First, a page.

Apples and Pumpkins by Anne Rockwell, illustrated by Lizzy Rockwell
Apple by Nikki McClure
Bunny’s First Snowflake by Monica Wellington
Duck & Goose, Find a Pumpkin by Tad Hills
The Busy Little Squirrel by Nancy Tafuri



Storytime Anytime: The Moon

Storytime Anytime The Moon

Storytime Anytime is a concentrated storytime experience that parents and caregivers can recreate with the youngster in your life. Each storytime focuses on a book about a specific interest, a song, rhyme, or fingerplay that complements the story, and then a few, simple extension activities. Storytime doesn’t just happen in the library, storytime can be anytime! 

The moon has been a recent topic of conversation with my 22-month old. Several weeks ago we were walking home and the moon was an enormous, illuminated balloon hovering in the sky. I pointed to it and said, look at the moon! Ever since that night, Mira has been pointing to the moon every chance she’s able to spot it. “Mama, Moon! Mama, Moon!” Around that same time, we checked out this lovely new picture book The Moon Is Going to Addy’s House by Ida Pearle.

The Moon is Going to Addy's House

READ: The Moon Is Going to Addy’s House (Public Library/Local Bookstore/Amazon)

This book. This book! Such a pretty book. The story makes for a great read-a-loud for children as young as 2-years old, and the illustrations are vibrant, gorgeous full-spread frames. It’s time for Addy to go home from her playdate in the city. As her family leaves the city, Addy and her sister spot the moon which turns into a game of moon sighting the whole way home. Where is the moon going? It’s going to Addy’s house! When they arrive home the moon is overhead. The girls bathe and Addy dances under the moon before bedtime, all the while the moon is a luminous showstopper.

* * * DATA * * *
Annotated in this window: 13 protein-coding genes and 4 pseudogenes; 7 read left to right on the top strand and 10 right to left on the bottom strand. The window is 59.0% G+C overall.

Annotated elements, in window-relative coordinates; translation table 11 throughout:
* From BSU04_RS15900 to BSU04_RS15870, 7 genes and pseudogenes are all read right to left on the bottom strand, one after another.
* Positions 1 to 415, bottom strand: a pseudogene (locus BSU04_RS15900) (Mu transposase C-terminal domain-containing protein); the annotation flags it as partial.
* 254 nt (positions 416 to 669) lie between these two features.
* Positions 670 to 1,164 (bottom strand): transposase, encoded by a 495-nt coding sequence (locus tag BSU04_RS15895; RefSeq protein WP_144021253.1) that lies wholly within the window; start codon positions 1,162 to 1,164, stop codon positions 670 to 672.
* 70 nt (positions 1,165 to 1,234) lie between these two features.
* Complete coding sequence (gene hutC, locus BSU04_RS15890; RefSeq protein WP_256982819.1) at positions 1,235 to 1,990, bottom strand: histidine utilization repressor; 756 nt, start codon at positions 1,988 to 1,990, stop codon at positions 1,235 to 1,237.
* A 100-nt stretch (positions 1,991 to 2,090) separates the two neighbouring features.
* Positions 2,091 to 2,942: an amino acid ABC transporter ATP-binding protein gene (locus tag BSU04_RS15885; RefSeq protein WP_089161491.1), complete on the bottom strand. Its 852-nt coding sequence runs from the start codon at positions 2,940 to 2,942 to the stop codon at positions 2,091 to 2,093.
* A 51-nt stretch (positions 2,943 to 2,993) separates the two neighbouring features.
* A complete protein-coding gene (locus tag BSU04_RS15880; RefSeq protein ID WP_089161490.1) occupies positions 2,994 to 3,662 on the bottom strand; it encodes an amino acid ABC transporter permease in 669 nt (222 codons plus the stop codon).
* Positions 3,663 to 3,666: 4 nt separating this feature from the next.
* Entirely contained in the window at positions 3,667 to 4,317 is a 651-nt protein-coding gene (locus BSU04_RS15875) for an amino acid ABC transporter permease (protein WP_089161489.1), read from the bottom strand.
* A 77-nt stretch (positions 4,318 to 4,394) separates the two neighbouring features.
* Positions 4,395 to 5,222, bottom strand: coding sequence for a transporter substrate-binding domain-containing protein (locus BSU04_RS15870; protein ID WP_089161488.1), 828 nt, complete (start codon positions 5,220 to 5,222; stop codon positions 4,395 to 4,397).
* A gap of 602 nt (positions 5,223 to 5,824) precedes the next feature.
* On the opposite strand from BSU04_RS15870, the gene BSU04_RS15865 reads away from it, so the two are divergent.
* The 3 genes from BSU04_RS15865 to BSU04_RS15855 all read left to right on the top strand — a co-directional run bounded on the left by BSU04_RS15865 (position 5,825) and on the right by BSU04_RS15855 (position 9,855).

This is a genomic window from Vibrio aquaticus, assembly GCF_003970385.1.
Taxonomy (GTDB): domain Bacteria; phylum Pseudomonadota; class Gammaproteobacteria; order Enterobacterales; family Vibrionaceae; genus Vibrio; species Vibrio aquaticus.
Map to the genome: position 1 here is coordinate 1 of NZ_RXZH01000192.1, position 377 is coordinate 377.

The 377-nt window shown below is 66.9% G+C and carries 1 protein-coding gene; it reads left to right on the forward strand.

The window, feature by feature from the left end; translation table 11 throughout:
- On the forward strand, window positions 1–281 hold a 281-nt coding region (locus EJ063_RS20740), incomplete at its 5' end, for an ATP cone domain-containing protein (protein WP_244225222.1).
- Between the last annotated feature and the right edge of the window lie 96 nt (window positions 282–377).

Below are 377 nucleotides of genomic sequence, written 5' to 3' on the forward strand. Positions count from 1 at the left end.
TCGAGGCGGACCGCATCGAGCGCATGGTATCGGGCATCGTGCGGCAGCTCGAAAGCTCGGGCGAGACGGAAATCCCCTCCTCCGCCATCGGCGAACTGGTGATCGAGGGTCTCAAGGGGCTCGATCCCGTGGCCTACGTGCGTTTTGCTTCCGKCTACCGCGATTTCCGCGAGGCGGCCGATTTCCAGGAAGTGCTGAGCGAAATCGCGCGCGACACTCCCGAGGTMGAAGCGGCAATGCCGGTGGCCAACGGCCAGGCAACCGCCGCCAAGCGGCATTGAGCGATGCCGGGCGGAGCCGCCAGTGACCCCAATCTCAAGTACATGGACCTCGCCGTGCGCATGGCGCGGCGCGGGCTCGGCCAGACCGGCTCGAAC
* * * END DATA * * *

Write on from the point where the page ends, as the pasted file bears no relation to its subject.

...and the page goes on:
The Moon is Going to Addy's House 1

The Moon is Going to Addy's House 2

The Moon is Going to Addy's House 3

The Moon is Going to Addy's House 4

As I read this book, I point out where the moon in each picture and the girls love when I replace Addy’s name with one of their names. If this book happens to be checked out from the library (which is likely, as it is spectacular), use any book you find or have on hand that features the moon. I’ve listed favorite moon picture book suggestions below. The whole intention behind Storytime Anytime is for it to be a no-stress opportunity to share a reading experience with the child in your life. Who needs additional anxiety over finding a book? Not I! No siree! There are lots of great books to go around.

SING: “I See The Moon and The Moon Sees Me” from What’ll I Do with the Baby-o?: Nursery Rhymes, Songs, and Stories by Jane Cobb (Public Library/Local Bookstore/Amazon)

“I See The Moon and the Moon Sees Me” is a lullaby I learned from Jbrary that is now a regular bedtime lullaby in my house. You can hear Dana and Lindsey sing it at the 2:10 minute mark. There are two other moon songs/rhymes in this video that are easy and fun to learn too!

PLAY: These are simple moon activities to expand upon the theme of the book read that you can do at home or as you go about your day.